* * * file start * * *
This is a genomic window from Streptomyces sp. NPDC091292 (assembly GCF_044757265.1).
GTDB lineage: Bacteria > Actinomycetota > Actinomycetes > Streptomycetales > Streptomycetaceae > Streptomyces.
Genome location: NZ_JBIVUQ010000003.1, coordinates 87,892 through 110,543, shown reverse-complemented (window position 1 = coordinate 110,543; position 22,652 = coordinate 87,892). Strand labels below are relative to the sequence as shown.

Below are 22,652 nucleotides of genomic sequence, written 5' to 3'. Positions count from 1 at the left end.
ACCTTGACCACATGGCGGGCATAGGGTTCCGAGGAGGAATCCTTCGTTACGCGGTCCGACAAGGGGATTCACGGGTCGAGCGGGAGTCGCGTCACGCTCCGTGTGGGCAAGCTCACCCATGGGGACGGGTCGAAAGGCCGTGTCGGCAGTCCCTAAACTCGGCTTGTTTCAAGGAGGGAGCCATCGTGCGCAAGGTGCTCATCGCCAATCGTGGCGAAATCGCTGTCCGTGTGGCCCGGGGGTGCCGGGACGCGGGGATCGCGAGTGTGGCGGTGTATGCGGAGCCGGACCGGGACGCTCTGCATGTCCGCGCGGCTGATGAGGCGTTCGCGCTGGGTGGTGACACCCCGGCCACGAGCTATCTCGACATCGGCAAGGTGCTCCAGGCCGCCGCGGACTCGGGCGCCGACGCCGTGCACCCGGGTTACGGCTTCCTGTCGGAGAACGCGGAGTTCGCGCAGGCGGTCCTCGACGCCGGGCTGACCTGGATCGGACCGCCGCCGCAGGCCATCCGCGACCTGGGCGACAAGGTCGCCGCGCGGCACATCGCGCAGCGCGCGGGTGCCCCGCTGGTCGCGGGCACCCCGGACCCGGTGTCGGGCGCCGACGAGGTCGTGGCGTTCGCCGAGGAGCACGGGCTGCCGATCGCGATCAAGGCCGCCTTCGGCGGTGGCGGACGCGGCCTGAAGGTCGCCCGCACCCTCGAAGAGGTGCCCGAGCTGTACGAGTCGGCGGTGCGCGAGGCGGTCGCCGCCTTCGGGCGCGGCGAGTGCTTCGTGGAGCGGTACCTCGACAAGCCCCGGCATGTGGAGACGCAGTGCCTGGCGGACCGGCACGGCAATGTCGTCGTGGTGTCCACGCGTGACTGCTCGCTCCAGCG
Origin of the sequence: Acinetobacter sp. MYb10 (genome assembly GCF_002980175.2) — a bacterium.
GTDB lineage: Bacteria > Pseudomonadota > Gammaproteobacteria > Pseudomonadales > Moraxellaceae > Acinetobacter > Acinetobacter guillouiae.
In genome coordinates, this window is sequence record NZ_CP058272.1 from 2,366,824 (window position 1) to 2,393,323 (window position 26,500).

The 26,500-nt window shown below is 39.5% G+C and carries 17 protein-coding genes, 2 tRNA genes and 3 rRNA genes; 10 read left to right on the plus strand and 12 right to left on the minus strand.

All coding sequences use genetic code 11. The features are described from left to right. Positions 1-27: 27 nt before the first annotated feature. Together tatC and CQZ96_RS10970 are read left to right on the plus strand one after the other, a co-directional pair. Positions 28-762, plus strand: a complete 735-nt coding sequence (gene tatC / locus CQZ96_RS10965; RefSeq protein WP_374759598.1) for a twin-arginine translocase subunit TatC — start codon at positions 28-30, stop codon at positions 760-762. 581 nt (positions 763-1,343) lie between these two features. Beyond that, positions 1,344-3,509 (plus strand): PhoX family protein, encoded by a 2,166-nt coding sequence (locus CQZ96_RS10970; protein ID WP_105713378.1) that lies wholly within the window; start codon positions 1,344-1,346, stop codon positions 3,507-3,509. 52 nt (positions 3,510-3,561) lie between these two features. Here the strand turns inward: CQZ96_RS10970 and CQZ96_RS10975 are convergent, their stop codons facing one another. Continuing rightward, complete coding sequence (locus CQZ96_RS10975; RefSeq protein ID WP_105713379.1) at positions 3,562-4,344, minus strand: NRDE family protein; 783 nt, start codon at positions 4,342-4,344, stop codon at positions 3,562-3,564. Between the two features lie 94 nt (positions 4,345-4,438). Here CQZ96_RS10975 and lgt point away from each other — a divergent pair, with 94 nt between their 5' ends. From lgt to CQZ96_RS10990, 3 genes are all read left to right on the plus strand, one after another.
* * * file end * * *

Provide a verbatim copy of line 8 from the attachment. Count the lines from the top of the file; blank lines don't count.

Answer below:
In genome coordinates, this window is sequence record NZ_CP058272.1 from 2,366,824 (window position 1) to 2,393,323 (window position 26,500).